The use of information technology is a vital part of everyday life, but for a person with functional impairments, technology interaction may be difficult at best. Information technology is commonly designed to meet the needs of a theoretical “normal” user. However, there is no such thing as a “normal” user. A user's capabilities will vary over time for a variety of reasons such as disease, developmental problems, age, injury, surgery, environmental conditions or cognitive status. Human computer interaction designers and researchers are attempting to integrate accessibility into the design of new technologies. A fundamental challenge exists for this endeavor: assessing and describing varying levels of user capabilities to predict how effectively a person can interact with a particular type of information technology. Current practice is to use medical diagnoses or physical limitations as descriptors of functional capabilities. This approach is too imprecise and does not provide enough details about user abilities to be helpful. An alternative is user self-reporting or observation by another person, but these solutions rely on individual interpretations of capabilities and may introduce unwanted bias. This dissertation proposes a new objective, quantifiable, repeatable, and efficient methodology for assessing an individual's physical capabilities to use information technologies. Two functional assessment tools were developed based on a set of information technology oriented functional capabilities: a self-assessment survey and a computer administered performance-based functional assessment tool. In a proof-of-concept study, thirty-one users with a range of physical capabilities were evaluated using the proposed survey and performance-based techniques. Independent assessments served as the gold standard for comparison. Metrics identified through the performance-based assessment were compared to the gold standard and predictive models were generated via regression and correlation analysis. Initial models explained up to 92% of the variance in user capabilities. Through an iterative refinement process, observer focus and the resulting performance-based models were adjusted to produce a hybrid combined model. Of all the predictive models, the hybrid model explained the greatest amount of variance in user capabilities with the lowest error rate.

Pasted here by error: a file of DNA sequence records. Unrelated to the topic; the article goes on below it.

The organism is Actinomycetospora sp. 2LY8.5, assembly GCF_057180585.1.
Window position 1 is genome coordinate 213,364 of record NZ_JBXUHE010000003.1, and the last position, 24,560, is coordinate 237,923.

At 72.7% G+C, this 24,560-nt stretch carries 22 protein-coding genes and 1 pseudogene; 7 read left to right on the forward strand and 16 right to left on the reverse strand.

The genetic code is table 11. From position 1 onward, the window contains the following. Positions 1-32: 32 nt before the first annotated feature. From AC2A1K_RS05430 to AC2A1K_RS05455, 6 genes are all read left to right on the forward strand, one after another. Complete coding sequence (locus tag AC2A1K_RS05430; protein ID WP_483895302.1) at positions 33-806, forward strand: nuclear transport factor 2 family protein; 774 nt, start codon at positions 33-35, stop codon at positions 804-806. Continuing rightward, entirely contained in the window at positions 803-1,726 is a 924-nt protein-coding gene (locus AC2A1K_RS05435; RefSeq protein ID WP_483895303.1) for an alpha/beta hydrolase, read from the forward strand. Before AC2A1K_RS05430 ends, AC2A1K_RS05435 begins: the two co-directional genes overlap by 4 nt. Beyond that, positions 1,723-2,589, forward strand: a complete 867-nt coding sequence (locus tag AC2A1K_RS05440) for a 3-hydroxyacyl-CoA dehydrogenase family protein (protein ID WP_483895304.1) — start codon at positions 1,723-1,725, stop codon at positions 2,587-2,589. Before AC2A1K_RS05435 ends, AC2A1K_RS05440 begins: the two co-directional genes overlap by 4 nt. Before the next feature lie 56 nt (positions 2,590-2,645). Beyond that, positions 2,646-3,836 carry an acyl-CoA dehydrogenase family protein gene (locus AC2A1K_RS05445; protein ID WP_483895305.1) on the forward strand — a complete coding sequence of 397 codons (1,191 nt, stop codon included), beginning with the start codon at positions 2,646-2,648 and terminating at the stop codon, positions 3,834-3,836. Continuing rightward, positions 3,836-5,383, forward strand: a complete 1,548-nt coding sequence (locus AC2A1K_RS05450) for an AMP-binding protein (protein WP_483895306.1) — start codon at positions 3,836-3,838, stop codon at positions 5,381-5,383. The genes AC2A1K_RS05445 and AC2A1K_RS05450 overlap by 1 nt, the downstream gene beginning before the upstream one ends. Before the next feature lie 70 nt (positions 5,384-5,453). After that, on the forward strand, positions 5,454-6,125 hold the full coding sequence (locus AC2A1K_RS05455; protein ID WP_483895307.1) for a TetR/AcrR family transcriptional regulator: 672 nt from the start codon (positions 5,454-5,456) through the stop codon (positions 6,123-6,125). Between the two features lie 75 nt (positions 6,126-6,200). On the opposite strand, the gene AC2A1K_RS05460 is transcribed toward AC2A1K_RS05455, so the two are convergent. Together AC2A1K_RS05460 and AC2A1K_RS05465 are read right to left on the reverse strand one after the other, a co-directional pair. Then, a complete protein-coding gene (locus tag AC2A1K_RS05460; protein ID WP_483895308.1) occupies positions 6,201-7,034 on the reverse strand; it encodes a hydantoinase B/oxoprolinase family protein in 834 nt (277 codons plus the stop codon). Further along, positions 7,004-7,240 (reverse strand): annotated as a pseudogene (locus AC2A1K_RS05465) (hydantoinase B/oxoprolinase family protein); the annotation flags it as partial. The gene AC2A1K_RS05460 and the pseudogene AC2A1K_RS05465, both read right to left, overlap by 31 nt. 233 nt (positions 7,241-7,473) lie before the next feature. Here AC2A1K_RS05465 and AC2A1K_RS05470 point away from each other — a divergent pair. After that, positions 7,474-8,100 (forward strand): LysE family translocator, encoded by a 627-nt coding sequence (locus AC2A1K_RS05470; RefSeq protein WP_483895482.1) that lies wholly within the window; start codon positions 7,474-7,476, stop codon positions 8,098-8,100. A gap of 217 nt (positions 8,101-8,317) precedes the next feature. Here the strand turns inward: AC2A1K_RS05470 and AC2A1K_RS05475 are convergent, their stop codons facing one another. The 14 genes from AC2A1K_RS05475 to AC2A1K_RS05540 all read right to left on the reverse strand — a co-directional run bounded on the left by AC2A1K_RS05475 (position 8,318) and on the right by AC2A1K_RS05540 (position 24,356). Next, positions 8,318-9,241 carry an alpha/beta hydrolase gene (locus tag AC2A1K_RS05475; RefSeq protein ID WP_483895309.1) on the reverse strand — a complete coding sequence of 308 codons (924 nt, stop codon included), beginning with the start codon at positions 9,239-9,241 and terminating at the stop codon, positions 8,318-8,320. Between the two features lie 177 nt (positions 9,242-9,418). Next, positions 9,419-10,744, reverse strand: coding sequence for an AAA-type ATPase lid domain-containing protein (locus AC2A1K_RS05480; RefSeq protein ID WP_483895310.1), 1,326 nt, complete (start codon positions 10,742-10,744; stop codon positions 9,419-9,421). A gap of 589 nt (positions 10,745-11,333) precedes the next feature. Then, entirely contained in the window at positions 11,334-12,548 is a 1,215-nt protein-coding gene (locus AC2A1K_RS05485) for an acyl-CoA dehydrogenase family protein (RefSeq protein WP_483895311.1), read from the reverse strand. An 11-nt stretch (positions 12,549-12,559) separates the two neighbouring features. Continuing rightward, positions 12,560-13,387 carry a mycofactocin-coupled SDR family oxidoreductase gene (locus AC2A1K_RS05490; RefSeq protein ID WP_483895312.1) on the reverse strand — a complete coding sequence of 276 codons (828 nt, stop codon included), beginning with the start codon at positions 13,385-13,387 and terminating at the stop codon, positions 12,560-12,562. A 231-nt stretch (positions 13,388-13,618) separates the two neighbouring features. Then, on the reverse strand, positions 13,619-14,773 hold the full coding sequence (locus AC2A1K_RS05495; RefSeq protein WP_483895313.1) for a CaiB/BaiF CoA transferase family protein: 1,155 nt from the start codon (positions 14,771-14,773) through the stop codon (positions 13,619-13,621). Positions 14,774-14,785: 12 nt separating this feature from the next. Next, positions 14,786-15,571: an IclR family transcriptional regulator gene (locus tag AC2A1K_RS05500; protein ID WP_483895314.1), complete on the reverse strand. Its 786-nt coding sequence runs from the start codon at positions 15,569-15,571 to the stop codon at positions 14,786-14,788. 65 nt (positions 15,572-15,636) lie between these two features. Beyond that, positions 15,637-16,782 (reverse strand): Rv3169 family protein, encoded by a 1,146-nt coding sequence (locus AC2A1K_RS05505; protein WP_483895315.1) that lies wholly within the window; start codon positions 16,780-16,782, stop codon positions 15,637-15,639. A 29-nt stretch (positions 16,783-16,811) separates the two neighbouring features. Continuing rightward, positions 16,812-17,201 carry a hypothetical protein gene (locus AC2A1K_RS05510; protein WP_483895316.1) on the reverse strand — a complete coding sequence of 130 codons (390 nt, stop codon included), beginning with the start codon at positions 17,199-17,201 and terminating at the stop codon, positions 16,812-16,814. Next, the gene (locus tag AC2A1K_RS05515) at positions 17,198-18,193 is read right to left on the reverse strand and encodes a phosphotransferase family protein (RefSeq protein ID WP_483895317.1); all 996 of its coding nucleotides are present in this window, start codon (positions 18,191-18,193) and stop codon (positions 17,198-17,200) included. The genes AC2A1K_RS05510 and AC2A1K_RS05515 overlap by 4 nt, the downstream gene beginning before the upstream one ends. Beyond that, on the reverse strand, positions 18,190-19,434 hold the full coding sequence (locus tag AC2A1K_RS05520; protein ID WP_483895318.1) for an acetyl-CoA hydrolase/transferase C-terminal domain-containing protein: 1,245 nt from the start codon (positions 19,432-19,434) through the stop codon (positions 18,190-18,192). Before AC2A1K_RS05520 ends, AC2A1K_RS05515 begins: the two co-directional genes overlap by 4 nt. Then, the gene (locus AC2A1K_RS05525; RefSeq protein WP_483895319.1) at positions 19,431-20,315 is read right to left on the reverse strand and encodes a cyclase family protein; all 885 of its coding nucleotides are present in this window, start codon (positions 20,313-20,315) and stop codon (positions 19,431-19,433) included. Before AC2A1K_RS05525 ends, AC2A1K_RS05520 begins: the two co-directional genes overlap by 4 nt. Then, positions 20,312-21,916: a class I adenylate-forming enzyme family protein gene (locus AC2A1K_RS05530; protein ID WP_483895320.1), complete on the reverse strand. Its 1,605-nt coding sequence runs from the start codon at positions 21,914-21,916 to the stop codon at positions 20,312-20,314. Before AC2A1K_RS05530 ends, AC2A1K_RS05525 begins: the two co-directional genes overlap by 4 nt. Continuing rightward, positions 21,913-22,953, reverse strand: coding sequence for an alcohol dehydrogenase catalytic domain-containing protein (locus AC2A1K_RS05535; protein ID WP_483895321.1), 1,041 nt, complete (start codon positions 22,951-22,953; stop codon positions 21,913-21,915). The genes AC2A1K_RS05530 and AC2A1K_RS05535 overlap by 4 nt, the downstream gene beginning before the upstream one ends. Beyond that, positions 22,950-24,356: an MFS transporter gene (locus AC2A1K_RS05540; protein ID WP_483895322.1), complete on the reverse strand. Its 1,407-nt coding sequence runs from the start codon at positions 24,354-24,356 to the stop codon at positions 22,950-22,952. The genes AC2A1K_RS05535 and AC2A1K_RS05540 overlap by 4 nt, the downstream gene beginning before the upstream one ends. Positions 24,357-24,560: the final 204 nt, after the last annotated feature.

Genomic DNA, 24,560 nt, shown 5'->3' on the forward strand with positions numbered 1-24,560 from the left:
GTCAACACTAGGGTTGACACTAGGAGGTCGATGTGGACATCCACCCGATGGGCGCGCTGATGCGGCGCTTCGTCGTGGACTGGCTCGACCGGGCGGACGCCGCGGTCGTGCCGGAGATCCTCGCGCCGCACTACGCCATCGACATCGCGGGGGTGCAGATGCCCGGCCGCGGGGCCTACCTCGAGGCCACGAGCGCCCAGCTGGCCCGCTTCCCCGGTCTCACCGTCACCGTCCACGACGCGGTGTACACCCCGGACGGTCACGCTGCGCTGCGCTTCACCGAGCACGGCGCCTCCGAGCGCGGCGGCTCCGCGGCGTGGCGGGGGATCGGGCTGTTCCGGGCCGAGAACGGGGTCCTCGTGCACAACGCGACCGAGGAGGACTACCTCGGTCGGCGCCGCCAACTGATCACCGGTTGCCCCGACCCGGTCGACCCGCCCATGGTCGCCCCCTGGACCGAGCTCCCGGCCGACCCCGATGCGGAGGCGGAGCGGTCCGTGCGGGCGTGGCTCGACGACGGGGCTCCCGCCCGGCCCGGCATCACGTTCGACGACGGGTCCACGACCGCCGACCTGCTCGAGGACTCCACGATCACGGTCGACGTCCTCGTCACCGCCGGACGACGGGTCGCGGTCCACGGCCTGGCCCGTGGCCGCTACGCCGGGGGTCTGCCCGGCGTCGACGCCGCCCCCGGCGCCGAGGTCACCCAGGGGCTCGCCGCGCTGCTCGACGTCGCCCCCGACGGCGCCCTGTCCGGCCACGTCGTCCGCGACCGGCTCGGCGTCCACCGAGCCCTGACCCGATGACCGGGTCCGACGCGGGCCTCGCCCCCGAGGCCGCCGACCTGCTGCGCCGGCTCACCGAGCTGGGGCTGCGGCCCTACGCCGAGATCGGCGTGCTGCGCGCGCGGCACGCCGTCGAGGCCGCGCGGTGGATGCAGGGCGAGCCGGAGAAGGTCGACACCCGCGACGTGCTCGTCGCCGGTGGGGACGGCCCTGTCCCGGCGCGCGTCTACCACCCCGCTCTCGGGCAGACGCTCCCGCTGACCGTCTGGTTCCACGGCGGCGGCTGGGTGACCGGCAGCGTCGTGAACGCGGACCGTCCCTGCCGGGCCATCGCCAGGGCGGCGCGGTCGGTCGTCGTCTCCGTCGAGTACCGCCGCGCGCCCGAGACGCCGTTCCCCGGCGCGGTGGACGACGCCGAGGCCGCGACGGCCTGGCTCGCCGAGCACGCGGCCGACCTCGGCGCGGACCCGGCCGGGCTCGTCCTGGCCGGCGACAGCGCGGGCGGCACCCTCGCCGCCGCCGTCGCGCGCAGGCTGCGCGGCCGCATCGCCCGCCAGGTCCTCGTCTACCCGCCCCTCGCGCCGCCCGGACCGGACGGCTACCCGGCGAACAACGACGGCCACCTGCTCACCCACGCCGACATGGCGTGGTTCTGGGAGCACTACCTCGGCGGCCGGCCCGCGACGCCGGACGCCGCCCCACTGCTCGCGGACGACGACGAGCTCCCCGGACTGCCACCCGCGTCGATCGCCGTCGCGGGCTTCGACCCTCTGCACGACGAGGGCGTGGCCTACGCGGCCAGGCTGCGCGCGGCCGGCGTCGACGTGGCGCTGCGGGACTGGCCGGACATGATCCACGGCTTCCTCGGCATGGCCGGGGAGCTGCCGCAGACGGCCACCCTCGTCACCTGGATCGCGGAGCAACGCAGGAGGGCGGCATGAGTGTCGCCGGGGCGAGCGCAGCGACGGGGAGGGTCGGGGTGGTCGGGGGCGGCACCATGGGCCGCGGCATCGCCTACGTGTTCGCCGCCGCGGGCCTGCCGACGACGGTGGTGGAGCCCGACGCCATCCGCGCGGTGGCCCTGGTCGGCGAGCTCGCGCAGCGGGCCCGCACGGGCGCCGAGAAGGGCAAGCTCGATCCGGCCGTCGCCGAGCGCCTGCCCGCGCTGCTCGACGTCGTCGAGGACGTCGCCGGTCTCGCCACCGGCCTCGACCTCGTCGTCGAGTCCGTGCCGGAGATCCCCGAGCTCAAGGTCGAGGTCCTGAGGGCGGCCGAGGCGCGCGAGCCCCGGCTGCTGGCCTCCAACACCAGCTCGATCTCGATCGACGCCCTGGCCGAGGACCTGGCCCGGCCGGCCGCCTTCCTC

|Commitee:||Abbott, Patricia, Lutters, Wayne, Ozok, Ant, Young, Mark|
|School:||University of Maryland, Baltimore County|
|School Location:||United States -- Maryland|
|Source:||DAI-B 72/09, Dissertation Abstracts International|
|Keywords:||Accessibility, Functional assessment, Functional capabilities, Functional limitations, Human computer interaction, Information technology users|
Copyright in each Dissertation and Thesis is retained by the author. All Rights Reserved
The supplemental file or files you are about to download were provided to ProQuest by the author as part of a
dissertation or thesis. The supplemental files are provided "AS IS" without warranty. ProQuest is not responsible for the
content, format or impact on the supplemental file(s) on our system. in some cases, the file type may be unknown or
may be a .exe file. We recommend caution as you open such files.
Copyright of the original materials contained in the supplemental file is retained by the author and your access to the
supplemental files is subject to the ProQuest Terms and Conditions of use.
Depending on the size of the file(s) you are downloading, the system may take some time to download them. Please be